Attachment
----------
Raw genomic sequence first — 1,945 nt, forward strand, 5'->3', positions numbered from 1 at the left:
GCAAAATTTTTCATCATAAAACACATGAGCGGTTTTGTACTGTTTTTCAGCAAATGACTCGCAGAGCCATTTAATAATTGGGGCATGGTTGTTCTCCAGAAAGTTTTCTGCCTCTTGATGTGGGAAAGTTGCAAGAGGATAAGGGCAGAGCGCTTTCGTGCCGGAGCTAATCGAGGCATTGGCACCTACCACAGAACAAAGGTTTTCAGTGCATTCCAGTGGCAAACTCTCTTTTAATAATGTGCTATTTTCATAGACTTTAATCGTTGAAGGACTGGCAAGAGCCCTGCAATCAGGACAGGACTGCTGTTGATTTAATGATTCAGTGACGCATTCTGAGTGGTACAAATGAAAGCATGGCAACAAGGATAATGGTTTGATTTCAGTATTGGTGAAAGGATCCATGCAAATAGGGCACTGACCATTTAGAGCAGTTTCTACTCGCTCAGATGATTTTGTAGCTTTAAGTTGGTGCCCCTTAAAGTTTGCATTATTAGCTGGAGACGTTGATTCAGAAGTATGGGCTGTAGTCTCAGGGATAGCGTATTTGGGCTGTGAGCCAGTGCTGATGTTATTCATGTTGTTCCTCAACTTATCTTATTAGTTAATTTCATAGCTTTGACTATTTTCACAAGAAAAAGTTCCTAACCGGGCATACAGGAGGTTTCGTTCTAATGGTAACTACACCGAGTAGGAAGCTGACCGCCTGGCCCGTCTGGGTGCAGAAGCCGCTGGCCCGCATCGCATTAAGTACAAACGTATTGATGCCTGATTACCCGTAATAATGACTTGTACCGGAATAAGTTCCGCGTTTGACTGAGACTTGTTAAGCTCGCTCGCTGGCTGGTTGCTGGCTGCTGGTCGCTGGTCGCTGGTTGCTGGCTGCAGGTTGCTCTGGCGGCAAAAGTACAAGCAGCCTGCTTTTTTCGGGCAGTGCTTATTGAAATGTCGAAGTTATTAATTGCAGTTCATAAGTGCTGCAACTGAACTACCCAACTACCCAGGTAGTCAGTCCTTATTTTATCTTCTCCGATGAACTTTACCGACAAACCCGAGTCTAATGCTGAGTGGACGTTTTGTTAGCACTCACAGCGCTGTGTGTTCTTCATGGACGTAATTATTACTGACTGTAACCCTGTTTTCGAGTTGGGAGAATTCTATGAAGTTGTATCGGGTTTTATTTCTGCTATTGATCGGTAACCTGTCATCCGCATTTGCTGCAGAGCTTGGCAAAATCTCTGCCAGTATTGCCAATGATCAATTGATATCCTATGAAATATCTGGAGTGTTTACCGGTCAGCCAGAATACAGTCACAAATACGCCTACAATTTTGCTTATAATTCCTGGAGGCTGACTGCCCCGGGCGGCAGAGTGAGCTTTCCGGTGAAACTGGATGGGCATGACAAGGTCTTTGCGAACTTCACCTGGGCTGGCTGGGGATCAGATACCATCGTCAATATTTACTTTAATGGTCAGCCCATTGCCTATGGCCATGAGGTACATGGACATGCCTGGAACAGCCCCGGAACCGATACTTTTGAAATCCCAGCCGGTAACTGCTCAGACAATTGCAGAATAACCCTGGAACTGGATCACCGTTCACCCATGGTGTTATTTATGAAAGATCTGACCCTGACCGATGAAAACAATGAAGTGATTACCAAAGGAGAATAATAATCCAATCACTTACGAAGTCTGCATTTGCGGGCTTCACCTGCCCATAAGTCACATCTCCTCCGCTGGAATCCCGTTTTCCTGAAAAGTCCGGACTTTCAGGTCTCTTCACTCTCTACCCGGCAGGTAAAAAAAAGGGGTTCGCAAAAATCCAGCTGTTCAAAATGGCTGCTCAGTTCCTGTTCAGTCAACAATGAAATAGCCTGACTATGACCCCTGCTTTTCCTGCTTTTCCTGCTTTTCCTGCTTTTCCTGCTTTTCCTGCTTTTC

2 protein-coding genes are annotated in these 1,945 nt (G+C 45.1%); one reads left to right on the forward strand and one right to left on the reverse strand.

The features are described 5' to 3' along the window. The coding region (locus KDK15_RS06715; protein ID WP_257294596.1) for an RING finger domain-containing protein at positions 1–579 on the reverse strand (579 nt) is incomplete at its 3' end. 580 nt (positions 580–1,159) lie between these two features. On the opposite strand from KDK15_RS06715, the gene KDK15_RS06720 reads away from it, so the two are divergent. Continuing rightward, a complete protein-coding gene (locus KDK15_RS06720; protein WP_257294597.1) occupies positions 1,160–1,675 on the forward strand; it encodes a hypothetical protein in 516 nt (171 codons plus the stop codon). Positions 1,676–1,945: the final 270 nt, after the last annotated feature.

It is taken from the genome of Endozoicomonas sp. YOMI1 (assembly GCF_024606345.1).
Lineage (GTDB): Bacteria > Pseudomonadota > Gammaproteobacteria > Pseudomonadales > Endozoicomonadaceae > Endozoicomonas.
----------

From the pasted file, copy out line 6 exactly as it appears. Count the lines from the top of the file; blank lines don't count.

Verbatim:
Lineage (GTDB): Bacteria > Pseudomonadota > Gammaproteobacteria > Pseudomonadales > Endozoicomonadaceae > Endozoicomonas.